Astronomy Picture of the Day
Discover the cosmos! Each day a different image or photograph of our fascinating universe is featured, along with a brief explanation written by a professional astronomer.
2016 May 11
Light Pillars over Alaska
Image Credit & Copyright: Allisha LibbyExplanation: What’s happening behind those houses? Pictured here are not auroras but nearby light pillars, a nearby phenomenon that can appear as a distant one. In most places on Earth, a lucky viewer can see a Sun-pillar, a column of light appearing to extend up from the Sun caused by flat fluttering ice-crystals reflecting sunlight from the upper atmosphere. Usually these ice crystals evaporate before reaching the ground. During freezing temperatures, however, flat fluttering ice crystals may form near the ground in a form of light snow, sometimes known as a crystal fog. These ice crystals may then reflect ground lights in columns not unlike a Sun-pillar. The featured image was taken in Fort Wainwright near Fairbanksin central Alaska.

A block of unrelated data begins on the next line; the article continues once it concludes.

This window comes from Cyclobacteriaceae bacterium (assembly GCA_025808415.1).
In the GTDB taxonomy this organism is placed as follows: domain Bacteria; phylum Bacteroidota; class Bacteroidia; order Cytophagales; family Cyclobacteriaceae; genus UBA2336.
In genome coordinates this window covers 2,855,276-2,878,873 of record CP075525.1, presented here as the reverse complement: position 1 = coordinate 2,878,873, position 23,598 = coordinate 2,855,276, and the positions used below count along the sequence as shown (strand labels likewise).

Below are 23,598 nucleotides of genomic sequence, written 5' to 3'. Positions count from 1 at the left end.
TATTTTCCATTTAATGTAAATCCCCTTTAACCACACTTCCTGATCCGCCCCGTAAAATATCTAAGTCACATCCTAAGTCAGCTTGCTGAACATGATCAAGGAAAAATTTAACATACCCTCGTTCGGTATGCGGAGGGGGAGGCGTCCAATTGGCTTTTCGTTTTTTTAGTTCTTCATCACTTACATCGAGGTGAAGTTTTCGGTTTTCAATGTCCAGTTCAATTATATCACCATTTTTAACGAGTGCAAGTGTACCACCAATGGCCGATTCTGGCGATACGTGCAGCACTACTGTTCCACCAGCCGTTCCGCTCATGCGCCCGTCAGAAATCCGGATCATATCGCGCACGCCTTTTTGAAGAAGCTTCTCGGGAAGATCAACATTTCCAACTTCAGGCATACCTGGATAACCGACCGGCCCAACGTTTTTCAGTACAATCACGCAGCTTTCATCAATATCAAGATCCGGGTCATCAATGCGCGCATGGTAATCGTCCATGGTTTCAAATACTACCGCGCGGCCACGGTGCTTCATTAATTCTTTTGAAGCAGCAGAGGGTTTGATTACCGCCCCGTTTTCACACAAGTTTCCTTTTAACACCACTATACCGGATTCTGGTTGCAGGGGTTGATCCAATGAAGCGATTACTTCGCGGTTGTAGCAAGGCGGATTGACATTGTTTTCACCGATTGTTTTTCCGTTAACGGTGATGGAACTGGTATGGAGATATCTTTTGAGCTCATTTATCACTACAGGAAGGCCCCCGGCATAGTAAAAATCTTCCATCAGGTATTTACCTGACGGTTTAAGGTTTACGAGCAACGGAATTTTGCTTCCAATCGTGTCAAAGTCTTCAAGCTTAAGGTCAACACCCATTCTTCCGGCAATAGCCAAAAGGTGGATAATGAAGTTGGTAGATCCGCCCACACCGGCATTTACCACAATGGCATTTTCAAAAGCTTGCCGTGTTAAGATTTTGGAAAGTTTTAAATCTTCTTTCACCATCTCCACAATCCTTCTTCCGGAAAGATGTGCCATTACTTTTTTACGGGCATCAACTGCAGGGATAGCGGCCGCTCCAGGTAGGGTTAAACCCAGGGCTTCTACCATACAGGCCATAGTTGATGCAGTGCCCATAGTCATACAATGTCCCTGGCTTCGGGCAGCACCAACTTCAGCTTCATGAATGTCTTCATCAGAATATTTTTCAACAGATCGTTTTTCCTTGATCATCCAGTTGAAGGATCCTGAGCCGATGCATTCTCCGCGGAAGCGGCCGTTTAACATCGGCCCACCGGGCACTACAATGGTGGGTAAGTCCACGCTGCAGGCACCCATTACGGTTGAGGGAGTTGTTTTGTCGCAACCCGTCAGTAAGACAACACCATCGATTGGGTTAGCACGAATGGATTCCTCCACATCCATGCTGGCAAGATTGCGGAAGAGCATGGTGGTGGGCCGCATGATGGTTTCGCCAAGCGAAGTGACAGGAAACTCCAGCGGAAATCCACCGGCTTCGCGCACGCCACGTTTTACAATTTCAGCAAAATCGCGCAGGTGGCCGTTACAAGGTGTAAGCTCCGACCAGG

One thought on “Astronomy Picture of the Day – Light Pillars over Alaska”
Fantastic! Thanks for sharing.
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